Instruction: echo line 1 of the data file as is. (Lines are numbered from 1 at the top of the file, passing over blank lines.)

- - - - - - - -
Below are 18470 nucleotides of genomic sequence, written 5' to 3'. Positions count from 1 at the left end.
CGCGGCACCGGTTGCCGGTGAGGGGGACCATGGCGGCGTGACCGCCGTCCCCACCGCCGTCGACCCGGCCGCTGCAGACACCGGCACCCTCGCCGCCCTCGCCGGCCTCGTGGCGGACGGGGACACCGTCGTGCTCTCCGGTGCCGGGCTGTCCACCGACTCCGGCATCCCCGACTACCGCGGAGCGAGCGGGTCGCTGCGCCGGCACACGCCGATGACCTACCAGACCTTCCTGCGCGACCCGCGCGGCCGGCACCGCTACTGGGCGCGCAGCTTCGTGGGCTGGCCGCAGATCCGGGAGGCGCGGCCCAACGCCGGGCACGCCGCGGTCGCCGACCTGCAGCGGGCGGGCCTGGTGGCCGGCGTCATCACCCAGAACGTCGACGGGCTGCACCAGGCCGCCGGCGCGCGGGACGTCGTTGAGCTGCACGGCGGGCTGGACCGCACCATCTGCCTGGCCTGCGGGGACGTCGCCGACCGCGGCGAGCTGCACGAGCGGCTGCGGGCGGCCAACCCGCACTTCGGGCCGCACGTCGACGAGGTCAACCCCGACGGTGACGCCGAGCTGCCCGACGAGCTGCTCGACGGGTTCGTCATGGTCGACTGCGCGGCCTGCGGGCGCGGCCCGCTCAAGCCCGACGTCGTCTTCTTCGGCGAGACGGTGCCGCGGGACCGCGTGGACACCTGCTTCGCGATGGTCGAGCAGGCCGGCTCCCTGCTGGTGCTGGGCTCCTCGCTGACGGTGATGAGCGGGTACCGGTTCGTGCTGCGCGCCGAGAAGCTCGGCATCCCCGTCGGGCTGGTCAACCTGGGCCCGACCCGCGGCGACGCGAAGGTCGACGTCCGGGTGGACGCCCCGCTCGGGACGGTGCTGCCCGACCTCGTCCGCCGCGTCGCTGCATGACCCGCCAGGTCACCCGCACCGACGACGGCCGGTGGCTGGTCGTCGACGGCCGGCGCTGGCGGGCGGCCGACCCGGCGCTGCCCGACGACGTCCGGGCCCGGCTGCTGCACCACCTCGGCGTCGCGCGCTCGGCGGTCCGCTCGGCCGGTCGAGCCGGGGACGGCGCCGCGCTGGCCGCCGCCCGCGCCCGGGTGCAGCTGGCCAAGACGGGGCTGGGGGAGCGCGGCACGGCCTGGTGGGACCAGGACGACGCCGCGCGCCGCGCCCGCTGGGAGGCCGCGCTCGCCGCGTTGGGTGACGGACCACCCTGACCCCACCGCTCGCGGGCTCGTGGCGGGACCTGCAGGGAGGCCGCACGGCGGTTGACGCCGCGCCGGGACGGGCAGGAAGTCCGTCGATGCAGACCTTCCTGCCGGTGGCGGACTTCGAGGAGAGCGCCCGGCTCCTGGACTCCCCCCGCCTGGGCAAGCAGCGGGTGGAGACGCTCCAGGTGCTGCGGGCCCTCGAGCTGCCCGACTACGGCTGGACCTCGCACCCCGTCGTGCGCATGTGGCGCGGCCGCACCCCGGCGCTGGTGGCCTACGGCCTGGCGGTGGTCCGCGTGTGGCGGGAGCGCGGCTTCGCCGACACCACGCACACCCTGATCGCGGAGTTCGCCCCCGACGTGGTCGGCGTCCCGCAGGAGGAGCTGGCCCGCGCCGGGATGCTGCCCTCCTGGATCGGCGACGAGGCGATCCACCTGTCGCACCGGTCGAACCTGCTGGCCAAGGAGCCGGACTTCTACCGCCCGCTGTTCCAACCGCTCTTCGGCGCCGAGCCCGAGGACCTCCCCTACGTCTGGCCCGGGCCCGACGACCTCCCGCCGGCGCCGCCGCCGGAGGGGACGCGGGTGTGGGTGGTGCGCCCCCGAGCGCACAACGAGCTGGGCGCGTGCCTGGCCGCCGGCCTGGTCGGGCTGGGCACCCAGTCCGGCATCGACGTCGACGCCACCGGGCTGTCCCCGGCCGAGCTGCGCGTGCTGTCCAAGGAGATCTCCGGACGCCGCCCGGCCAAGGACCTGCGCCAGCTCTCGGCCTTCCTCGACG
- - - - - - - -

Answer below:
Below are 18470 nucleotides of genomic sequence, written 5' to 3'. Positions count from 1 at the left end.